Carlos Sainz claims F1 public pressure led to the Japanese GP’s “impossible” start

Spanish racing driver, Carlos Sainz is currently competing for Scuderia Ferrari in Formula 1. This year he continued at Ferrari alongside Leclerc. The tenacious racer was at his best in Bahrain Grand Prix, Spanish Grand Prix, British Grand Prix, and Belgian Grand Prix.

In a rainy qualifying session for the British Grand Prix, Sainz won his first Formula One pole position and second pole position at the Belgian Grand Prix. Following these performances, he started to race at the Japanese Grand Prix.

The 2022 Japanese Grand Prix was held at the Suzuka International Racing Course in Suzuka, Japan. Except for the years 2020 and 2021, when the Grand Prix was postponed due to the COVID-19 epidemic, Suzuka has hosted the Japanese Grand Prix every year since 2009. It is a motor racing event in the calendar of the Formula One World Championship.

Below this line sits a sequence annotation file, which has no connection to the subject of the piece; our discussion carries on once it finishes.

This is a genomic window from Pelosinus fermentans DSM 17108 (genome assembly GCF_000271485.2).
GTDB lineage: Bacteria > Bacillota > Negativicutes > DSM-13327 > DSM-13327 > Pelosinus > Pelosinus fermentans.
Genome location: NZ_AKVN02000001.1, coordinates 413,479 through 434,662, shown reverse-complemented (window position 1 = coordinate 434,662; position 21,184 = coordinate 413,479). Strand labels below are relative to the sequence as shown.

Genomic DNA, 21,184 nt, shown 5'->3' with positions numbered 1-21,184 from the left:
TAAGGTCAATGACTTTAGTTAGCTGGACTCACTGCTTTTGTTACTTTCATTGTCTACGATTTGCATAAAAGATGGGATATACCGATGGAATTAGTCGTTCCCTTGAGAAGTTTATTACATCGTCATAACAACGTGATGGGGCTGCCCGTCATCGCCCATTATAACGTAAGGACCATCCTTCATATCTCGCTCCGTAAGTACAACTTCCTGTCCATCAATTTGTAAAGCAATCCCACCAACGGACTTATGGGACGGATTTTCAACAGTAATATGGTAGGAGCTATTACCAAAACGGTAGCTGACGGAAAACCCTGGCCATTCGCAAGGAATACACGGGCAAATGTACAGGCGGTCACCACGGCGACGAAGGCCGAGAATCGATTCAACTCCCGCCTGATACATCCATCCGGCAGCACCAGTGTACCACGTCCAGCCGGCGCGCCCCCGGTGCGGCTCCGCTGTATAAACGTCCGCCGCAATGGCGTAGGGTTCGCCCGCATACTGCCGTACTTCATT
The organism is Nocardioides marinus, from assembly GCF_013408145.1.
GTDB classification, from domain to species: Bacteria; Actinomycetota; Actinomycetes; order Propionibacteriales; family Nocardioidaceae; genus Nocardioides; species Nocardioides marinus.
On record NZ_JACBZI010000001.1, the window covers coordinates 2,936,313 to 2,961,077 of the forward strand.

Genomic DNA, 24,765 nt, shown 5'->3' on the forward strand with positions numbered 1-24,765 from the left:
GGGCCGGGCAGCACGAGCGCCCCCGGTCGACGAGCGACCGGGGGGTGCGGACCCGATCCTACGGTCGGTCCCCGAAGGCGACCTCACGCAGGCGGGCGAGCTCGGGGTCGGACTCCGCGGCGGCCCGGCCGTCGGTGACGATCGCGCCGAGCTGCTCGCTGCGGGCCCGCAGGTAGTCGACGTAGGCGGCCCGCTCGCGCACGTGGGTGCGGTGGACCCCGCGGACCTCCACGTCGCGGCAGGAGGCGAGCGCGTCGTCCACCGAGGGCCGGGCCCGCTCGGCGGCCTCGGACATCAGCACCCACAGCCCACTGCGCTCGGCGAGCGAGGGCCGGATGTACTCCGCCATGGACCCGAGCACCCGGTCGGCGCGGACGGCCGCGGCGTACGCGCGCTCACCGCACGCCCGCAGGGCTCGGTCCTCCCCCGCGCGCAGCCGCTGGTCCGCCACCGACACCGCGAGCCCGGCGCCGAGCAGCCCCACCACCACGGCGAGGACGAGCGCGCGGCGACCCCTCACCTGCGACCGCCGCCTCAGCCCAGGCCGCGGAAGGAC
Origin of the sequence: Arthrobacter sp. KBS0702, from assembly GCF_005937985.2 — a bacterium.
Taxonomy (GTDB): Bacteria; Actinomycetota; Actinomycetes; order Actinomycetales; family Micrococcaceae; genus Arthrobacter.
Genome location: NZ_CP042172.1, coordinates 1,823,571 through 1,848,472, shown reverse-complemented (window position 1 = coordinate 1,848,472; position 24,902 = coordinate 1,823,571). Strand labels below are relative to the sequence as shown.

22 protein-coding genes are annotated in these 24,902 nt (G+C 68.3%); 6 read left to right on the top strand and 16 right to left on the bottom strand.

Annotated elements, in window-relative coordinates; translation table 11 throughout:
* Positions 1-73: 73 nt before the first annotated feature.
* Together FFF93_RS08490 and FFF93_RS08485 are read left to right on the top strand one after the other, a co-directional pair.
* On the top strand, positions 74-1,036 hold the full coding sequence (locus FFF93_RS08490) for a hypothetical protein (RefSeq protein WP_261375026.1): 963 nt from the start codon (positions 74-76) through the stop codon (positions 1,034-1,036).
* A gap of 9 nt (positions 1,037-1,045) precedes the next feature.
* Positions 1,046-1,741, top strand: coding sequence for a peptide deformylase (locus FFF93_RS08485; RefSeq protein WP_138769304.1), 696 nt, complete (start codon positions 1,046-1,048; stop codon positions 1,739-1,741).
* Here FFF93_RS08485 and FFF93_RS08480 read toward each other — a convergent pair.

It’s widely known that Formula One fans and spectators hold the drivers to a higher standard, expecting them to control their racing cars in any given situation. It puts the drivers under public pressure, which might result in risky actions like Sainz’s “impossible” start at the 2022 Japanese Grand Prix.

However, the rain had an influence on the opening lap of the 2022 Japanese Grand Prix. Sainz, therefore, got into a crash and fell to the third position. Sainz aquaplaned off halfway around the first lap as heavy rain drenched the Suzuka track just as the race had begun. It resulted in a red flag being raised for the event.

Ultimately, The race officially began as usual in the severe rain at Suzuka, with just a spin for Sebastian Vettel in Turn 1 when he clashed with Fernando Alonso in the blinding mist. Sainz, who was chasing Sergio Perez’s Red Bull at the time, aquaplaned on the run to Spoon curve, crashed into the inside barrier, and just missed spinning back into the racing line, where cars blinded by spray would not have seen the Ferrari.


In response to the question of whether starting from a standing position was the wisest course of action given the circumstances, Sainz said, “Maybe the best would have been a rolling start on extremes, but anyway it was going to become worse… simply to prevent any risky situation.” “However, if we start in a rolling start on the extremes, then everyone will be complaining that Formula 1 doesn’t compete in wet conditions.” He stated.

Prozukta Prerona

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